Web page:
New Polish government wins customary vote of confidence
PR dla Zagranicy
The newly-formed Polish government of Prime Minister Beata Szydło came through a customary vote of confidence on Wednesday night in the lower house of parliament.
Head of the Law and Justice party Jarosław Kaczyński (CR) kisses the hand of Prime Minister Beata Szydło (CL) following the vote of confidence. Photo: PAP/Radek Pietruszka
The vote followed the prime minister's inaugural policy statement, in which Szydło mapped out the government's aims for its first 100 days in office.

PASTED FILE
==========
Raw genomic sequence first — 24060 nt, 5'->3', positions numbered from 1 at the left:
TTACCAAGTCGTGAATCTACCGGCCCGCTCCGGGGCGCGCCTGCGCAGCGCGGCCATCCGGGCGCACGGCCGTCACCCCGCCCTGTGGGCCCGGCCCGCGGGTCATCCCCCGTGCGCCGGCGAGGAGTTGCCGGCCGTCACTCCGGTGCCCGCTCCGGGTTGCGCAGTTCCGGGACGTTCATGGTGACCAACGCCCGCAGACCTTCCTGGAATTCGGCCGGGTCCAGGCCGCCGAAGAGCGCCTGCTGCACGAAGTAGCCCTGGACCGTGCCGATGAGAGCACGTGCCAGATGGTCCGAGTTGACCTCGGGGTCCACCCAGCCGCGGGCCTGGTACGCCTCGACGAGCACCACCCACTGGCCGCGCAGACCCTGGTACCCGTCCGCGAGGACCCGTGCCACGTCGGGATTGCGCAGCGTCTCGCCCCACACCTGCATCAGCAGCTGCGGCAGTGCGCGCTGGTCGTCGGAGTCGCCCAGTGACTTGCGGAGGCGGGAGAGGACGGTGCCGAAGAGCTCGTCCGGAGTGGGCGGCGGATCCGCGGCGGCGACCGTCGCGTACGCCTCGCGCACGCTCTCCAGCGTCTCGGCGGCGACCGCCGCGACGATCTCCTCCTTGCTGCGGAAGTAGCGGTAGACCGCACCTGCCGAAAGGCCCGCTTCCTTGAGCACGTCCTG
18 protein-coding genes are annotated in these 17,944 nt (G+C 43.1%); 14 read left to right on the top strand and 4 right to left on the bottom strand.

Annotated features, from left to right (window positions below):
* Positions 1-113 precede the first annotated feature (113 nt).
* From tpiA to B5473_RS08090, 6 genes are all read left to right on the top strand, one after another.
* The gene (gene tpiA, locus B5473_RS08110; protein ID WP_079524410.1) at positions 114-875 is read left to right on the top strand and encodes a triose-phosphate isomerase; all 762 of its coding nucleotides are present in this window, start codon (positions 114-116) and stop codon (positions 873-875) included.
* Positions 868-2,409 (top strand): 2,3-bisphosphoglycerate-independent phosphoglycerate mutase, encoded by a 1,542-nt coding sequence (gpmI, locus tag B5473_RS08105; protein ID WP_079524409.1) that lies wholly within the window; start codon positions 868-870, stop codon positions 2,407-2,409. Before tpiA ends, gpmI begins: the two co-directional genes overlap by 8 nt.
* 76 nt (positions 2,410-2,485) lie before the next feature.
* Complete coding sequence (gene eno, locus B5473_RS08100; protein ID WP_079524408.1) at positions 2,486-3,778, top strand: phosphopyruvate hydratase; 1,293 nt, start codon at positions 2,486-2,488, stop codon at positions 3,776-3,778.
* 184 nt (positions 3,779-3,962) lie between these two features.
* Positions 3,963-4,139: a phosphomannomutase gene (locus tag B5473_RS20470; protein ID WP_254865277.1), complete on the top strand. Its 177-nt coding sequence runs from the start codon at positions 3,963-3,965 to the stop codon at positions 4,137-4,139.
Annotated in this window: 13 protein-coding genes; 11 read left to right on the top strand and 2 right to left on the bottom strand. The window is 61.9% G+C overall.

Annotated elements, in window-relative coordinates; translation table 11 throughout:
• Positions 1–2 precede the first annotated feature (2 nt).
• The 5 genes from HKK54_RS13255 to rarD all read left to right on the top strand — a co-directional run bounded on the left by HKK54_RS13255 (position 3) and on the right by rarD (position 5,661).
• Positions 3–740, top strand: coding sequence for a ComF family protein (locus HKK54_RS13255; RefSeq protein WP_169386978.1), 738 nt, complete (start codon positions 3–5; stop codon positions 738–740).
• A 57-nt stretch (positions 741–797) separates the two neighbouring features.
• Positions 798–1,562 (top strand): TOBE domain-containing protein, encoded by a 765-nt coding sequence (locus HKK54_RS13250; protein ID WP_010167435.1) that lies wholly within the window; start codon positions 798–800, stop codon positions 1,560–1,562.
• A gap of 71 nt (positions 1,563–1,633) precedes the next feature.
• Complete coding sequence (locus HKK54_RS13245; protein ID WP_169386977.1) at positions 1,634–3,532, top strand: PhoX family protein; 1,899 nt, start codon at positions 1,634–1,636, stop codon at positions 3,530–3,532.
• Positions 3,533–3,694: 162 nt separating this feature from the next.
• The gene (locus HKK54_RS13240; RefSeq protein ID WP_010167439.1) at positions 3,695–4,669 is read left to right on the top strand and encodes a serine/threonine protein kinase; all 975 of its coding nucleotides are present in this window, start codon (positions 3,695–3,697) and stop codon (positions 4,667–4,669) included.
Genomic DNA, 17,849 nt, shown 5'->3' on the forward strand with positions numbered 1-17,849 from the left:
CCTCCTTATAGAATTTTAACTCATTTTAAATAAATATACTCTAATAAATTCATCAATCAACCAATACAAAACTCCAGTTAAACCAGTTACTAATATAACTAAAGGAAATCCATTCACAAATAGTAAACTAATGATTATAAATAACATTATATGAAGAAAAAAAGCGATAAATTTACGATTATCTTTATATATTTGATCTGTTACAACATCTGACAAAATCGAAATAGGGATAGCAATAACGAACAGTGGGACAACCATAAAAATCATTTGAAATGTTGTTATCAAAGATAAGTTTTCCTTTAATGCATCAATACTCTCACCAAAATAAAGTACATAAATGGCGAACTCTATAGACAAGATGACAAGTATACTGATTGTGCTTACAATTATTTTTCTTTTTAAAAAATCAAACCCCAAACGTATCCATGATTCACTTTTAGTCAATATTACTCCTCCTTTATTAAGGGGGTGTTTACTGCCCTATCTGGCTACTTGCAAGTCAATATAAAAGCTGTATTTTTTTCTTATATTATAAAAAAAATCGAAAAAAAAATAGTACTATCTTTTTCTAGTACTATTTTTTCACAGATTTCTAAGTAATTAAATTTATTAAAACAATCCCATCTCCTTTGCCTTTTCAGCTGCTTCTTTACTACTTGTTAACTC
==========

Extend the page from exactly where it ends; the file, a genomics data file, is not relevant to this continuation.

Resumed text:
The socially conservative Law and Justice party had won an absolute majority in the 25 October general election, marking the first time since the fall of communism in 1989 that a government has been formed without a junior coalition partner. However, minority right-wing parties had been brought into the fold prior to the election.
Of the 456 MPS present, 202 voted against the government. These included not only MPs from the former centrist government led by Civic Platform (136) but also all of the MPs in the Kukiz'15 formation (40), a grouping that had been considered a potential ally of Law and Justice, prior to the election. The new centrist Modern party also voted against the government (28).
Meanwhile, the agrarian Polish People's Party, which had been the junior coalition partner in the last government, abstained (15). Ryszard Galla, the representative of the German minority, also abstained. (nh)